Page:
Google to make private browsing more secure in Chrome’s Incognito mode
Google’s next update to its Chrome browser will bar sites from collecting your data in incognito mode.
Many websites including Facebook collect your on-device data such as cookies to serve you targeted advertising. Privacy conscious users prefer browsing in Google Chrome's Incognito Mode than the regular browsing.
Google Chrome's privacy mode, however, doesn't completely bar sites or applications from tracking you. Over the years, hackers and developers have found loophoples in the incognito mode and have managed to track you and your web activity.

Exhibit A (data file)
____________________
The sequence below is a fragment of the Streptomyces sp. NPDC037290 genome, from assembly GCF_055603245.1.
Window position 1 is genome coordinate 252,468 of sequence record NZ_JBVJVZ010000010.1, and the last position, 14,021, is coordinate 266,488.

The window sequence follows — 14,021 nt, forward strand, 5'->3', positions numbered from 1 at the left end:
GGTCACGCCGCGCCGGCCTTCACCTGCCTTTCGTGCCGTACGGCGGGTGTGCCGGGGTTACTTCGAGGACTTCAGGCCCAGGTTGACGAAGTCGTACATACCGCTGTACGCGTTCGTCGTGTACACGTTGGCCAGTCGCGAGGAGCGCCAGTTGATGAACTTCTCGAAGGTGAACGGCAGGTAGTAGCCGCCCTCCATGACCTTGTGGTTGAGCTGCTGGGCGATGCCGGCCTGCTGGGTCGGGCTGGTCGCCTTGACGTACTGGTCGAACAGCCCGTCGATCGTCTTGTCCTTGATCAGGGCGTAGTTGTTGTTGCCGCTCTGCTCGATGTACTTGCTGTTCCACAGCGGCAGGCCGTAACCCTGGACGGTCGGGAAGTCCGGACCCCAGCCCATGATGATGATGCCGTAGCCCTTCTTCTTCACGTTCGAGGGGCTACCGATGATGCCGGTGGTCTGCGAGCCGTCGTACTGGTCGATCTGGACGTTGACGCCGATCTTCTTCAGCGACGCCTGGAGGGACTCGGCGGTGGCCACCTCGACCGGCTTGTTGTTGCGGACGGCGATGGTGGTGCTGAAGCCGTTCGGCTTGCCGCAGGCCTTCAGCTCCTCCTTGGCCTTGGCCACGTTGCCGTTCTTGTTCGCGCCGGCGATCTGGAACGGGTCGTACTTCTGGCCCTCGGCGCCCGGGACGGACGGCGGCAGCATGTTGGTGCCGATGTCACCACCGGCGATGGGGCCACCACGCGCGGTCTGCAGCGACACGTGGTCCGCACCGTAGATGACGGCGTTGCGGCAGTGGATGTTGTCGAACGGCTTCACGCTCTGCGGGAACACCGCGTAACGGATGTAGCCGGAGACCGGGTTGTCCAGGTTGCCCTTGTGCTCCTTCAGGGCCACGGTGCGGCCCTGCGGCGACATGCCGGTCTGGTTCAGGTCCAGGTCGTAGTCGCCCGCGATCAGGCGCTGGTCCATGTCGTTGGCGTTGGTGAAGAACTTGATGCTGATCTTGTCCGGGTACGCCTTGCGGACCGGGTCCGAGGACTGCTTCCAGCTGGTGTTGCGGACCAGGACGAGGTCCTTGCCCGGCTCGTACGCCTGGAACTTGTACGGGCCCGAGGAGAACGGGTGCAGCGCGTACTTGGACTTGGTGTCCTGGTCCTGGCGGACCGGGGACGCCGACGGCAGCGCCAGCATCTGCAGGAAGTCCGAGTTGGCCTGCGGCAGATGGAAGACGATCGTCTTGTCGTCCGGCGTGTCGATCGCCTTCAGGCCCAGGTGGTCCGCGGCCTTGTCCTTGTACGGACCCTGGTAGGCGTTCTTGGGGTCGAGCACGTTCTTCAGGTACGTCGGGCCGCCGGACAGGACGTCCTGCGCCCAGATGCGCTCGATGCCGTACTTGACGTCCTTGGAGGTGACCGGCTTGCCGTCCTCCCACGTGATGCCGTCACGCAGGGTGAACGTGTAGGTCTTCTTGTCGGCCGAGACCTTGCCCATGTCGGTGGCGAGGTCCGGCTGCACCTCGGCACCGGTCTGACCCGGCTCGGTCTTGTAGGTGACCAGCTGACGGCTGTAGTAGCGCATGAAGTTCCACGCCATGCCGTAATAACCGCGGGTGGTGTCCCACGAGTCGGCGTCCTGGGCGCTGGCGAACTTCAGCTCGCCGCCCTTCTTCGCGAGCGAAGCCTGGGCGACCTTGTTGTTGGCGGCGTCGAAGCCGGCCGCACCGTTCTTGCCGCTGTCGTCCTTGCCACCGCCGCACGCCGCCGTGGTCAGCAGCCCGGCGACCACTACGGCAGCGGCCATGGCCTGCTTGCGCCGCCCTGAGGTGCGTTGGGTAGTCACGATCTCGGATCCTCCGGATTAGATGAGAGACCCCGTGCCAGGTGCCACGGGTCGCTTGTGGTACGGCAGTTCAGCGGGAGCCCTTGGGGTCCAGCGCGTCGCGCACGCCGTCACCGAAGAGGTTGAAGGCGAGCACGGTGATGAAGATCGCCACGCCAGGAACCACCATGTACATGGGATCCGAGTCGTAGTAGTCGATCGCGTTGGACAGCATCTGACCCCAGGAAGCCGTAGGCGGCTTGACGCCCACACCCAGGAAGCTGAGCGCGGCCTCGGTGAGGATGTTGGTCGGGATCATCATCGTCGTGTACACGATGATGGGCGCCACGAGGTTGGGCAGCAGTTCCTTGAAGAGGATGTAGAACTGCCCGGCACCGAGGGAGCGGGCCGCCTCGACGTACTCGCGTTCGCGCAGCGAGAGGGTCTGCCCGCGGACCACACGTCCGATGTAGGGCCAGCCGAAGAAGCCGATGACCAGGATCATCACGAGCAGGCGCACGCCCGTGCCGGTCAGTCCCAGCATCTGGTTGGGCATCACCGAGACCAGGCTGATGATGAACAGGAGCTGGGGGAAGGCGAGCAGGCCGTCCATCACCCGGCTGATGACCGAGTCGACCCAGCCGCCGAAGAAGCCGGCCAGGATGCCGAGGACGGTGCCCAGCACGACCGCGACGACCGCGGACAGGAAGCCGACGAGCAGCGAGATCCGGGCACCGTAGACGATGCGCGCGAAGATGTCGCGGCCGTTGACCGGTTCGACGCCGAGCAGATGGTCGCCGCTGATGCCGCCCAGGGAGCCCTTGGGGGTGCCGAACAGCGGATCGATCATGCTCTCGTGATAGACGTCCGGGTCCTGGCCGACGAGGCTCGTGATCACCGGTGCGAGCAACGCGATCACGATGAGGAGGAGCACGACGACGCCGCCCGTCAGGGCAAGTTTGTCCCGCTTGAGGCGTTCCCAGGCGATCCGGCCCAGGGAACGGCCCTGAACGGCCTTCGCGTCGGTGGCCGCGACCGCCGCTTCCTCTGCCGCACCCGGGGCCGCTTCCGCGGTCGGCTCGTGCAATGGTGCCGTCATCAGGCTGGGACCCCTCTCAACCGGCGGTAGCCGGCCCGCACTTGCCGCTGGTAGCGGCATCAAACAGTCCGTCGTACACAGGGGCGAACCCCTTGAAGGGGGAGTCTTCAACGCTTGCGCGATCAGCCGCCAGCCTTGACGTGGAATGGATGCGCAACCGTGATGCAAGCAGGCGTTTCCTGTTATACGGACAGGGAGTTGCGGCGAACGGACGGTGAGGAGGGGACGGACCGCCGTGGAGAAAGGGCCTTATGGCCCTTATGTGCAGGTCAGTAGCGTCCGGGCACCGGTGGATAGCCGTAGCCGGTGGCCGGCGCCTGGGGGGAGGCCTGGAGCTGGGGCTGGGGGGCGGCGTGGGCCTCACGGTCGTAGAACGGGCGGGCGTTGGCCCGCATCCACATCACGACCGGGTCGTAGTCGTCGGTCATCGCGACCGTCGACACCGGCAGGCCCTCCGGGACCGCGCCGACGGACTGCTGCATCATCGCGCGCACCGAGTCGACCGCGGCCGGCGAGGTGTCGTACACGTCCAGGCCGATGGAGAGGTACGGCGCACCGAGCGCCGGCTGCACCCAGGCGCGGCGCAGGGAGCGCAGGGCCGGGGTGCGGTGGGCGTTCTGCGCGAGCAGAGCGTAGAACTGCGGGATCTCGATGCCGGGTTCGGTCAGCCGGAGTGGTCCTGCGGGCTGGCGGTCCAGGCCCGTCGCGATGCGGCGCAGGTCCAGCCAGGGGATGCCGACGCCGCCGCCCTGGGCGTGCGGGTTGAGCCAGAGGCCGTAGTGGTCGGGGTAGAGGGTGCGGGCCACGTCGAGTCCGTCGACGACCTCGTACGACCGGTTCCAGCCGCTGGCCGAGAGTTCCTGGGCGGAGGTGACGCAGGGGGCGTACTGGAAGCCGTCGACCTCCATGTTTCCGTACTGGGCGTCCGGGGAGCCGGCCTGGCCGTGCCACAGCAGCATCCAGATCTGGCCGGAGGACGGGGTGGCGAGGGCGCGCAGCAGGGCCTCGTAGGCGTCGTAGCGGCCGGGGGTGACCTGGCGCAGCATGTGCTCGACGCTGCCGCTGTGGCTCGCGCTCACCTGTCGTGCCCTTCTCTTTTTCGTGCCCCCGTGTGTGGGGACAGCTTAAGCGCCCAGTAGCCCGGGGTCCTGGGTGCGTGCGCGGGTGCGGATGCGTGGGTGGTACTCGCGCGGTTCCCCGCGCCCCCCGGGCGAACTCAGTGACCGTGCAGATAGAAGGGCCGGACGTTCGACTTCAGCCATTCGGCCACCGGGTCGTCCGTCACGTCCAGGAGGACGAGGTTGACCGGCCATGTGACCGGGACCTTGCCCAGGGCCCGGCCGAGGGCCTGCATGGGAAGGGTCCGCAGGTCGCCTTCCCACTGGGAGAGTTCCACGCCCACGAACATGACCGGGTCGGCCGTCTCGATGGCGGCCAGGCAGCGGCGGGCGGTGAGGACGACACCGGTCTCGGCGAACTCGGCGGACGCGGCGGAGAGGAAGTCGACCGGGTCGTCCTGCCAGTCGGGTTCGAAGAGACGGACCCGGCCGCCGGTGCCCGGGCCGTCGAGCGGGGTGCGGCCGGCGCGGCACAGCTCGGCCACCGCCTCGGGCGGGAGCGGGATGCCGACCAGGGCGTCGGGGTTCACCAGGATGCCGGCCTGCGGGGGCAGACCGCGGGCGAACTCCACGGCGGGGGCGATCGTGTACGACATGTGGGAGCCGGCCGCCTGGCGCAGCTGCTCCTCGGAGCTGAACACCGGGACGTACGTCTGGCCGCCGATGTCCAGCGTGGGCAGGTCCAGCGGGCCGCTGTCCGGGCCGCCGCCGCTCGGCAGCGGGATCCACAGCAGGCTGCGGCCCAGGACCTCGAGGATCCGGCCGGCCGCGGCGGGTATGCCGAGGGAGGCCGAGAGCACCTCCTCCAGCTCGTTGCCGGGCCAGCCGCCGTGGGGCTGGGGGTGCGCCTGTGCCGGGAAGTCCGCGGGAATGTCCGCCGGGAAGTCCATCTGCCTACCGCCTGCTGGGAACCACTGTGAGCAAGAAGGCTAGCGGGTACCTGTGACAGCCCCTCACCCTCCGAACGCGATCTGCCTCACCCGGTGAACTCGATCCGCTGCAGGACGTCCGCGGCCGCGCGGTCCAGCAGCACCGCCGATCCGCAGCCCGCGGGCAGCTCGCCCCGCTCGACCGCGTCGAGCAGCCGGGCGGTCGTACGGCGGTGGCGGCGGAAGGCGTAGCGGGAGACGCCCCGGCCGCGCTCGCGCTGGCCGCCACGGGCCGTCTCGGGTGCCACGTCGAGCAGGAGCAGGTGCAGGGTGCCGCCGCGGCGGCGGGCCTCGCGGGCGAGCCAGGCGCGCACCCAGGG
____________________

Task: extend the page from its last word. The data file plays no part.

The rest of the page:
Platforms such as Stack Overflow are flooded with tips and tricks to bypass Google Chrome's restrictions in the incognito mode, reports 9to5Google. Some companies are using paywalls such as The Boston Globe to block users surfing in the incognito mode.
Google is now finally addressing the problem with a mechanism that bars hackers and malicious websites to track your web activity even browsing in Chrome's incognito mode. Interestingly enough, the fix from Google is coming years after knowing the loopholes in the privacy mode.
According to 9to5Google, Google is planning to drop an API called FileSystem. This API is mostly used for creating temporary or permanent files. The API can create permanent files after exiting the incognito mode. The company is now working on a virtual file system for Chrome's incognito mode using the device's RAM. This will enable an end-to-end privacy mode for Chrome users.
The new feature is expected to be part of the next Chrome 74 update.